Smoking down, but tobacco use still a major cause of death, disease

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"In addition, every person can play a role in promoting healthy hearts by committing not to use tobacco, helping others to quit, and protecting all people, including family members, workers and children, from tobacco smoke".

Around 40,000 people die of smoking-related diseases in the country every year, and numerous diseases like cancers, cardiovascular diseases and chronic obstructive pulmonary disease are leading death causes in Vietnam, he noted.

World Health Organization warned that tobacco use and exposure to second-hand smoke were "major causes" of cardiovascular disease, contributing to three million deaths annually. The smoke generated by smoking a cigarette, a pipe or any other tobacco products can cause a severe damage to the individual who is smoking and also people around who are exposed to the smoke.

Globally, tobacco kills more than 7 million people each year, which is one death every five seconds.

Smoking harms organs throughout human body, not just lungs as such related diseases as emphysema and lung cancer are among the leading causes of death among smokers, medical expert Maria Angelica Ocampo said on Thursday.

"As such, quitting is the only way to dramatically reduce the risk of coronary heart disease, stroke, and a variety of cancers".

WHO, in a message on Wednesday to commemorate the day celebrated annually on May 31, also urged countries to enforce a comprehensive ban on tobacco advertising, promotion, sponsorship and monitor tobacco use and prevention policies.

A United Kingdom study found that e-cigarettes may increase the risk of developing pneumonia, as they can prompt pneumonia-causing bacteria to stick to cells lining the airways, increasing susceptibility to the disease. "Let us choose health, not tobacco", she added. The report shows the pace of action in reducing tobacco demand and related death and disease is too slow and not keeping up with global and national commitments to control tobacco use.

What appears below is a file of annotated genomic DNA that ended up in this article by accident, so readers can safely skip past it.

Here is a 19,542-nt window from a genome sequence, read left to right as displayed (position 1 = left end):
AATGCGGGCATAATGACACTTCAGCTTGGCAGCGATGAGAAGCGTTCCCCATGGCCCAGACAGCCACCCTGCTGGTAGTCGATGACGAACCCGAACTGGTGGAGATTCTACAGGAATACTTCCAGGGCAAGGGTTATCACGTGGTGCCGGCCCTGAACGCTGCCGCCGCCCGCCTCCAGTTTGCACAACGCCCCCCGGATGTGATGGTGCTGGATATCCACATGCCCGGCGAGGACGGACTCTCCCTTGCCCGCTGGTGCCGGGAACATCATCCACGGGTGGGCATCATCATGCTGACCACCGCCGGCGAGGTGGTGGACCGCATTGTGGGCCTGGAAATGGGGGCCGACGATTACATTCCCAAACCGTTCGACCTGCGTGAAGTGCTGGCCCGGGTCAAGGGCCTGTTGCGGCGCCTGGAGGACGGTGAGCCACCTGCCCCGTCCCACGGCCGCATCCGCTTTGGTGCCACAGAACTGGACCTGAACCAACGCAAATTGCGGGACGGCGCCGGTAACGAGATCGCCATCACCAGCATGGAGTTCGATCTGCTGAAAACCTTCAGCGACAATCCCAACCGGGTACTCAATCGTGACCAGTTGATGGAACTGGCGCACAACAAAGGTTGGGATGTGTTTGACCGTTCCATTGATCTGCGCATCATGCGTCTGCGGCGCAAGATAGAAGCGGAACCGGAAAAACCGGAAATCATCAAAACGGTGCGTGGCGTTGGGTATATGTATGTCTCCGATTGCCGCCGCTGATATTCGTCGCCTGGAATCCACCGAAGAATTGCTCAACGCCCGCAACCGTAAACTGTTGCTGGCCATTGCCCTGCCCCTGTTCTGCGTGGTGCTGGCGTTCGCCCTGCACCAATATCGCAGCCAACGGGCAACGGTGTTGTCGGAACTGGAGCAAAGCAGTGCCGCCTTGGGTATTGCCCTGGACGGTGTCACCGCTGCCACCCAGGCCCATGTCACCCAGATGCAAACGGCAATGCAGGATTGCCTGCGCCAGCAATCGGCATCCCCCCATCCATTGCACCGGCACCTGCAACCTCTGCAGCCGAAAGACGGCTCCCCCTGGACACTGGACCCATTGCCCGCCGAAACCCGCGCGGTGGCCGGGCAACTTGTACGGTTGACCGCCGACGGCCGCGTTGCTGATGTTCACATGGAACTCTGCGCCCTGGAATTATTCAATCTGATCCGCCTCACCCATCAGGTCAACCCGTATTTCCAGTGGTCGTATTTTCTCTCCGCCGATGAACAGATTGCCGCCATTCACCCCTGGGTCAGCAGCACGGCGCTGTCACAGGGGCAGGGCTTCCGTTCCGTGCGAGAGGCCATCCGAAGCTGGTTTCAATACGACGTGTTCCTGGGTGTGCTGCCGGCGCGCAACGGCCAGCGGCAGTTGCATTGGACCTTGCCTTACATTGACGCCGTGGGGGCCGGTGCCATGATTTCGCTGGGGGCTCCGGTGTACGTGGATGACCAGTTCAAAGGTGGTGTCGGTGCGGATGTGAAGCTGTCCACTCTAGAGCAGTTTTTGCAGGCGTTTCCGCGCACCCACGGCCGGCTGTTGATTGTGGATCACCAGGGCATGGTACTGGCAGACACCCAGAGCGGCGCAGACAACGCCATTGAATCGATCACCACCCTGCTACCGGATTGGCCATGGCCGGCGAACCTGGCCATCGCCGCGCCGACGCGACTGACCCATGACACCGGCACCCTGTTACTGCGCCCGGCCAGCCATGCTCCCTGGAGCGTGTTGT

Due to population growth, the number of smokers in the world has remained relatively stable at around 1.1 billion, Bettcher told reporters. Even with brief exposure, second-hand smoke makes the blood stickier, increasing the risk of forming blood clots, which can cause heart attacks, strokes, angina and complete heart failure.

According to the World Health Organisation's 2017 data, Vietnam was among 15 countries worldwide with lowest prices set for tobacco.

Other than the Asian countries, millions of smokers across the world are making changes like never before when it comes to cigarette smoking.

"The tobacco industry continues to aggressively promote the use of tobacco products and to hide the dangers of tobacco use; but, we are fighting back to help prevent this ongoing devastation".

A country-by-country analysis warns that "the smoking epidemic is being exported from the rich world to low-income and middle-income countries".